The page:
Scottish police officers consider 'impactful' action over pay dispute, says SPF general secretary
Scottish police officers are considering potential industrial action after rejecting an annual pay increase the Scottish Police Federation has branded “derisory”.
The annual pay increase of £565 was named “derisory” by the general secretary as the pay dispute between the “official side” – the Scottish Police Authority, Police Scotland and Scottish Government ministers – and staff remains ongoing.
The SPF, which represents all police officers from constable to chief inspector (98 per cent of all police officers in Scotland), had asked for a 3.4 per cent pay increase.
However, the federation said the current offer amounts to approximately 2 per cent for most members and 1 per cent for higher-earning members.
Mr Steele said the officers are currently considering their options as the SPF said any action they take would be “impactful”.
Speaking to BBC Scotland, SPF general secretary Calum Steele said: "There is palpable anger across our workforce. The options they we are looking at are wide and they are varied.
"They will be impactful and be in no doubt that the willingness of the police service to simply stand back and accept this derisory offer at a time that other bodies and other workers will be taking much more action than we are capable of doing - the notion that we are going to accept that and stay silent is simply a fantasy."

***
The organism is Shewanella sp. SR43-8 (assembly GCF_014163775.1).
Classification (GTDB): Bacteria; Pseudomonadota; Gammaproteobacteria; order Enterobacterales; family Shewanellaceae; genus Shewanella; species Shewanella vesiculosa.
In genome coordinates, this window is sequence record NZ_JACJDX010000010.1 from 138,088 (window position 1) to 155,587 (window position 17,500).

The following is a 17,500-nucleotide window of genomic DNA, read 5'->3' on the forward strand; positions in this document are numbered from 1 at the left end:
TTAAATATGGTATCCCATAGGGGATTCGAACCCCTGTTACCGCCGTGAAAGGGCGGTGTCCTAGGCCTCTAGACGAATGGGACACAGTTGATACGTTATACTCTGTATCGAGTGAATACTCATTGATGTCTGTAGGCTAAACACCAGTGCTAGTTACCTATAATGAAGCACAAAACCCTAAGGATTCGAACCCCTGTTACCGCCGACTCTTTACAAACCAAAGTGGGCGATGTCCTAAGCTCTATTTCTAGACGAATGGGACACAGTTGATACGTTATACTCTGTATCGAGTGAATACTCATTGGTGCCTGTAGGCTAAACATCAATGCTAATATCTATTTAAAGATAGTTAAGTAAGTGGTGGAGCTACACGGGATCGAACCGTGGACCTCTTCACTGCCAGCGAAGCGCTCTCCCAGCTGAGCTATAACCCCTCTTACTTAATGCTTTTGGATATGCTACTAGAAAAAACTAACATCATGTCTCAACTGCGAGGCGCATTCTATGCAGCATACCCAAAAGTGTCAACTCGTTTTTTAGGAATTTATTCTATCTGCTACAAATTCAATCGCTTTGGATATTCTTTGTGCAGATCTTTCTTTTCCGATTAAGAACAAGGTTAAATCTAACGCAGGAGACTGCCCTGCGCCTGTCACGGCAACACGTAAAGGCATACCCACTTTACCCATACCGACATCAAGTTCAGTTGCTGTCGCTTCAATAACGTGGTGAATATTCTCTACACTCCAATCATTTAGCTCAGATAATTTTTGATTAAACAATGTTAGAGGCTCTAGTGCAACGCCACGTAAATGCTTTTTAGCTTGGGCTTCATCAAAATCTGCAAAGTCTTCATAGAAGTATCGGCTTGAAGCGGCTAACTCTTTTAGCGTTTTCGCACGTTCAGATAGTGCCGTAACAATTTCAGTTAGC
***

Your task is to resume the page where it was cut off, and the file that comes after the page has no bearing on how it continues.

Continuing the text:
The pay dispute comes as the Scottish government is involved in negotiations with other public sector workers.
Local authority workers are being balloted for strike action in August over pay that could shut schools and nurseries after the summer break. Approximately 25,000 staff working in schools, nurseries, waste and recycling centres will be asked to consider industrial action.
Despite legal limits on police officers’ ability to take industrial action, Mr Steele said SPF members were willing to take a "sustained reaction" lasting "many, many months" unless there was a "significant improvement".
Mr Steele added: "There are many options that are available to us. We're looking strongly at all of them.
"The goodwill that this police service runs on is undoubtedly disappearing faster than snow off the proverbial dyke.
"Whilst police officers can be ordered to undertake overtime, they can't be ordered to undertake overtime if no one can get hold of them.”
The Scottish Government has said they are currently awaiting the outcome of discussions handled by the Police Negotiating Board.
A Scottish government spokesperson said: "Negotiations for police officer pay for 2022/23 are currently ongoing through the Police Negotiating Board and we await the outcome of those discussions."
Last year, police officers received a £700 pay rise and a separate non-consolidated payment of £250. In Scotland, a new constable will start on a salary of £26,737.
A Police Scotland spokesperson said: “Our hard working officers and staff are committed to keeping people safe every day.
"Police pay negotiations are carried out by the Police Negotiating Board and we’re unable to comment further while those discussions are ongoing.”
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